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Old 04-05-2015, 11:00 PM   #1
beemer boy OP
Oh no, he's gone Asian
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Joined: Jul 2003
Location: Chiang Mai , Thailand
Oddometer: 879
Laos, a MTX 200, and Lima 20.....

My friend Joe was in America, and wanted to come over for some riding. We have done many rides together in the past.
The idea was to do a loop up over to Laos, back to Thailand, drop down to Cambodia, then back to Thailand.
I was riding a 1983 MTX 200 which I restored last year. It is a two stroke with lots of power..... To leave on this trip, I never touched the bike to get it ready. I just strapped on a bag, and took off....So first segment for me was a non stop ride of 900 kilometers from Pattaya to Chiang Mai where I would meet Joe. He is riding his XR 250. A rest stop along the way. And yes there are a lot more straps underneath the rain cover holding the bag onto the bike.. :-)

Getting near to Chiang Mai, there is a sort of pass which has a lot of little statues and spirit houses for good luck.
No idea why there are zebras in the mix.......

A few days in Chiang Mai catching up with old friends, and then off to Laos. A pretty painless border crossing , and then
head for Luang Prabang the same day. We elected to take the shorter dirt cross over road near
to Hongsa. Met a fellow Canadian motorcycle traveler on one of those toy KSR 110 bikes with little wheels. The last
time I was on the road it was pretty good, and I was on a fully loaded Africa Twin at the time. So near the turn off
the guy asked me about the short cut. I said it was a good road. Now remember he is asking this question of
two guys that are on serious dirt bikes......Anyway the road was pretty bad from zero maintenance. A piece of cake for
us however... Along the way, Joe on an easy stream crossing.

Finally reach the ferry crossing to Luang Prabang. Just as the ferry is about to leave, amazingly enough the guy
on the KRS rolls up. He must have been hammering to be able to catch us... I asked him what he thought of the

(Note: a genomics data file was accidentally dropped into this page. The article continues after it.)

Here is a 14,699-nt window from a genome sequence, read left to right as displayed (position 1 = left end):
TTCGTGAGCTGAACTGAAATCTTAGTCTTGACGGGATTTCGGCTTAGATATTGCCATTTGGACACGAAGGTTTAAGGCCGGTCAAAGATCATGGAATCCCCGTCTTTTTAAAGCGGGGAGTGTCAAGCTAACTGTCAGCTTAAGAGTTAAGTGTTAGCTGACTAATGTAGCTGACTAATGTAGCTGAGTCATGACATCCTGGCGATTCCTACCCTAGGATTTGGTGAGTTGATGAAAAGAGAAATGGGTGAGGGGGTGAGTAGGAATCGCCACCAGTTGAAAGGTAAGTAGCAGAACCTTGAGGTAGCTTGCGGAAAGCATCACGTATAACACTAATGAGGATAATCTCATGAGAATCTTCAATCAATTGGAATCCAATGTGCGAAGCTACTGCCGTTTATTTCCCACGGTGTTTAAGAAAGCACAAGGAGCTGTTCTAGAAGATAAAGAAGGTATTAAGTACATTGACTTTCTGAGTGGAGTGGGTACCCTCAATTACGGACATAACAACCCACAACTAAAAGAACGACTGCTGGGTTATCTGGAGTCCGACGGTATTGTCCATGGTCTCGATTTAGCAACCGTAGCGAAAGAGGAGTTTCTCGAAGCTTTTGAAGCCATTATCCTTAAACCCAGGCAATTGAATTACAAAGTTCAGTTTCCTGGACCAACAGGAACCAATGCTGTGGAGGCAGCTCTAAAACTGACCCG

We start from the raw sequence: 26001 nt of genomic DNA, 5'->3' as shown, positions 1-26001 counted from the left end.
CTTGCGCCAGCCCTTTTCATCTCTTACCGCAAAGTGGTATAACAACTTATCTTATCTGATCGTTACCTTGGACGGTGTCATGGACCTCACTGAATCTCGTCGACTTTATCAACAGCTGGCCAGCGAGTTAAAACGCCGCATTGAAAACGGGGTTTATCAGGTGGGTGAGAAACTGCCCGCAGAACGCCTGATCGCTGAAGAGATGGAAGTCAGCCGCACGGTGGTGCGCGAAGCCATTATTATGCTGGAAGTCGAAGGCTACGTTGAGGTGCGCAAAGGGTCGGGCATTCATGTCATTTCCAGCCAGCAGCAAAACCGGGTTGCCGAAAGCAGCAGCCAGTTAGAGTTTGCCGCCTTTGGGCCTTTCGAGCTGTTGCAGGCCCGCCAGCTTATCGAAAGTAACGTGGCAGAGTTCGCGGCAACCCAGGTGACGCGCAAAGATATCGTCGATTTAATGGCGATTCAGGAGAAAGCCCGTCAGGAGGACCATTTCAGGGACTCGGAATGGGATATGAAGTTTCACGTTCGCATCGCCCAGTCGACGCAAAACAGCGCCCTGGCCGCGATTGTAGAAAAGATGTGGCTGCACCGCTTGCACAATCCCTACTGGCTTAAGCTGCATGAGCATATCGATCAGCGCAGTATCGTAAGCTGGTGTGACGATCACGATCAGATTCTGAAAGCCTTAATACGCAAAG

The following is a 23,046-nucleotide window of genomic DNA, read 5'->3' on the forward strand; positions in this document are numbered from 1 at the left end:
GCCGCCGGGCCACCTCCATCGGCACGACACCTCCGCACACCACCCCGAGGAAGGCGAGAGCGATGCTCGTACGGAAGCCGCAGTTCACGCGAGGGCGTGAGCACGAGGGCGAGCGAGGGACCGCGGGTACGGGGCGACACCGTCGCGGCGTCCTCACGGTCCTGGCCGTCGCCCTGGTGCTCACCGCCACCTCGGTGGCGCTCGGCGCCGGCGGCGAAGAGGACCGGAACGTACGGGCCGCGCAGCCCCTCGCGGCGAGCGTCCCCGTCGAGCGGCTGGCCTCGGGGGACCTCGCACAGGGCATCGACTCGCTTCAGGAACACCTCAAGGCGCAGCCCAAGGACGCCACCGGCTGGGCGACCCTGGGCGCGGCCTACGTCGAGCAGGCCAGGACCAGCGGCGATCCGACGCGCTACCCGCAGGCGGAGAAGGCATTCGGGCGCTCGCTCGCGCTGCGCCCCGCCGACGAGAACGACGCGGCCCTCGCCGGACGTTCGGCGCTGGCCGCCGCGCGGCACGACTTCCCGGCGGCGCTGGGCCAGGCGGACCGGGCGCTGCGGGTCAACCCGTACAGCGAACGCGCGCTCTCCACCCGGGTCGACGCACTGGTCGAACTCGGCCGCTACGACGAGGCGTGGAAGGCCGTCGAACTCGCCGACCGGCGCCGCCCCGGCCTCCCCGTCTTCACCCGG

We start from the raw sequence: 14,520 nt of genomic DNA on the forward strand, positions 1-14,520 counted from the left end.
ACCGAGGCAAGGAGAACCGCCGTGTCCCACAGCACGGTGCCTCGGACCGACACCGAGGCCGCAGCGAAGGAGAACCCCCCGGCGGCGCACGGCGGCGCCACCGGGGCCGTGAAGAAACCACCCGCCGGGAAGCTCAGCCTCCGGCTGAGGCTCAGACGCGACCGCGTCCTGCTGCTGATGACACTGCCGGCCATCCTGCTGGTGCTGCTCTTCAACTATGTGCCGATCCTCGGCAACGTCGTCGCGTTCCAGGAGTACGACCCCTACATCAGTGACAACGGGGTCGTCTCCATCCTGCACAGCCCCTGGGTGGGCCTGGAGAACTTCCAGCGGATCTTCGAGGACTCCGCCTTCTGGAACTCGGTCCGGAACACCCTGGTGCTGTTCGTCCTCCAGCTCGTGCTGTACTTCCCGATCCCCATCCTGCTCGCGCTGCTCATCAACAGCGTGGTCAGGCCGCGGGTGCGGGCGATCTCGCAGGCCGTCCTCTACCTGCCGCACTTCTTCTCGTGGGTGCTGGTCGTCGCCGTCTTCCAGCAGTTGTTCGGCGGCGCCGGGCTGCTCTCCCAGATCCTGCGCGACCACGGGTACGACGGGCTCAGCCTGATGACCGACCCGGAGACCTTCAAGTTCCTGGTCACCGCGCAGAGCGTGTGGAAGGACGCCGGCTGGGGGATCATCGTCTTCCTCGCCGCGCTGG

road. He was really pissed off, and told me in an angry tone I had done three years of wear and tear on his bike
from that road. So I guess no more free road travel advice from me....

One night in Luang Prabang, then off to Phonsavan for the next night. Next day, the windy road to Xam Nua.
Keep tight to your side of the
road, as the local vehicles swing wide into your lane. I knew that, and still had a few close calls... Got into there in the afternoon so had time to shoot up to the Pathet Lao cave area. This is where the Laos revolutionary government hid
from American bombing. A very pretty area.

The house for the leader. They would stay in the houses, and when the bombs started dropping they would run into
the caves. The house of course was right next to the cave entrance. There was a period of intense bombing where
they stayed in the caves for an extended time.

Inside the caves. A sealed door with an air pump pulling through a filter in case of a chemical attack.

A pretty serious blast wall protecting the entrance to one of the caves

Here is a position where an anti aircraft gun was placed. The black is the gunpowder residue. It is a steep climb
up from the cave.

A Russian vehicle. Think it was amphibious , but would not stake my life on it...

Next morning we departed in the dark at 6:00 AM to head up towards Lima site 85 . A fascinating part of the Vietnam war.
It used to be a really road winding through the jungle. Now it is a massive road construction project. Have no idea
why, as the road basically goes to nowhere...

Contractor was doing some blasting along the way. Blasting times were posted , but we still paid attention to any
possible work occurring above the road....